We have all seen images of a Viking funeral with the body laid out on the deck of a dragon ship, floating into the sunset while warriors fire flaming arrows to ignite the pyre.

While very dramatic, burning a ship is quite expensive, and not very practical.

What we do know is most Vikings, being a sea faring people, were interred in large graves dug in the shape of a ship and lined with rocks. The person’s belongings and food were placed beside them. Men took their weapons to the next world, while women were laid to rest wearing their finest jewelry and accessories.

If the deceased was a nobleman or great warrior, his woman was passed from man to man in his tribe, who all made love to her (some would say raped) before strangling her, and placing her next to the body of her man. Thankfully this practice is now, for the most part, extinct.

Fire Burial – Bali

On the mostly Hindu Isle of Bali, fire is the vehicle to the next life. The body or Mayat is bathed and laid out on a table where food offerings are laid beside it for the journey.

Lanterns line the path to the persons hut to let people know he or she has passed, and act as a reminder of their life so they are not forgotten.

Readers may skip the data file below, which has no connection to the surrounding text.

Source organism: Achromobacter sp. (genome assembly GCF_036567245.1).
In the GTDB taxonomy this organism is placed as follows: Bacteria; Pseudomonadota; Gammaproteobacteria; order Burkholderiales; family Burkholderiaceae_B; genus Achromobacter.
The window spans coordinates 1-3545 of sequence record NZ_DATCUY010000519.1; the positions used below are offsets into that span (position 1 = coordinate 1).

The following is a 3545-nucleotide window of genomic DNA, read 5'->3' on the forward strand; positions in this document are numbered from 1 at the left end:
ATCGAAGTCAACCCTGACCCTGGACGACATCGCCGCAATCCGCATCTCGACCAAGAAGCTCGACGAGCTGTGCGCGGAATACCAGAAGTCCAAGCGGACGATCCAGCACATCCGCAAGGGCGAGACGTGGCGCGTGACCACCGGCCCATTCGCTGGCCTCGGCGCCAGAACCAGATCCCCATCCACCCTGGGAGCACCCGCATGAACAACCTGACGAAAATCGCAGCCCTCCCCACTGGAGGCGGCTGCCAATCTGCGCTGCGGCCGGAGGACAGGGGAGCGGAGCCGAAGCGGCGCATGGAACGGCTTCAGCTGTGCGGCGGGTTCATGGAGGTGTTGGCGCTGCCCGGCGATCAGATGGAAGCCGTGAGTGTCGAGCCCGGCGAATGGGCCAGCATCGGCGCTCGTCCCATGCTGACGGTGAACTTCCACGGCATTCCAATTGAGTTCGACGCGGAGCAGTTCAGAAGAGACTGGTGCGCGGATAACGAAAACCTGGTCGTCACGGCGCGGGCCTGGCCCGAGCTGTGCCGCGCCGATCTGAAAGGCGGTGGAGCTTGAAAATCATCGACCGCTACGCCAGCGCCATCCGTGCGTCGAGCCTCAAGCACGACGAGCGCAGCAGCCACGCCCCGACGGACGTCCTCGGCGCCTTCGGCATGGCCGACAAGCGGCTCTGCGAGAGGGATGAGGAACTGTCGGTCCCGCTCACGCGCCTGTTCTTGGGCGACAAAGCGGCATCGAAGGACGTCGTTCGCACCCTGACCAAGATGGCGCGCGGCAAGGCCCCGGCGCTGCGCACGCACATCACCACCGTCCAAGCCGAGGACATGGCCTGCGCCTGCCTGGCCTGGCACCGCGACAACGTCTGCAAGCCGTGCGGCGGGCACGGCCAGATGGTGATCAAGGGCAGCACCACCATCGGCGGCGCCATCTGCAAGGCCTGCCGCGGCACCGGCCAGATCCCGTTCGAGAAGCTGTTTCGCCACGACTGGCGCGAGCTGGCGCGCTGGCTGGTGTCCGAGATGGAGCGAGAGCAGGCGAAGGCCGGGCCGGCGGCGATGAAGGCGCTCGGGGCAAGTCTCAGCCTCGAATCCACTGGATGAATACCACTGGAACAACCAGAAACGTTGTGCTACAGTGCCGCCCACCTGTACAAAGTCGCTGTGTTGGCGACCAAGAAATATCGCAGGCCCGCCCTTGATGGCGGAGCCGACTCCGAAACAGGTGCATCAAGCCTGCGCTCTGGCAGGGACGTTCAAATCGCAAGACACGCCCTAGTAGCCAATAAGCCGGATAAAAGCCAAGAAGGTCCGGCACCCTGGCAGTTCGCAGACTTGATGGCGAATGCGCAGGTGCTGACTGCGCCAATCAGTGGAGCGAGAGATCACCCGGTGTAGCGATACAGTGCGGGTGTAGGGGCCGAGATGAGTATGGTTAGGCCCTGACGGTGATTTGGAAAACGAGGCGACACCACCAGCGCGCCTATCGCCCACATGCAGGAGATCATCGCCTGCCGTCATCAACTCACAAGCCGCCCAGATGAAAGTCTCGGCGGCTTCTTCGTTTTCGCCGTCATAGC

It is then interred in a mass grave with others from the same village who have passed on until it is deemed there are a sufficient number of bodies to hold a cremation.

The bodies are unearthed, cleaned, and stacked on an elaborate float, gloriously decorated by the entire village and adorned with flowers. The float is paraded through the village to the central square where it is consumed by flames, and marks the beginning of a massive feast to honor and remember the dead.

Spirit Offerings – Southeast Asia

Throughout most of Southeast Asia, people have been buried in the fields where they lived and worked. It is common to see large stone monuments in the middle of a pasture of cows or water buffalo.

The Vietnamese leave thick wads of counterfeit money under rocks on these monuments so the deceased can buy whatever they need on their way to the next life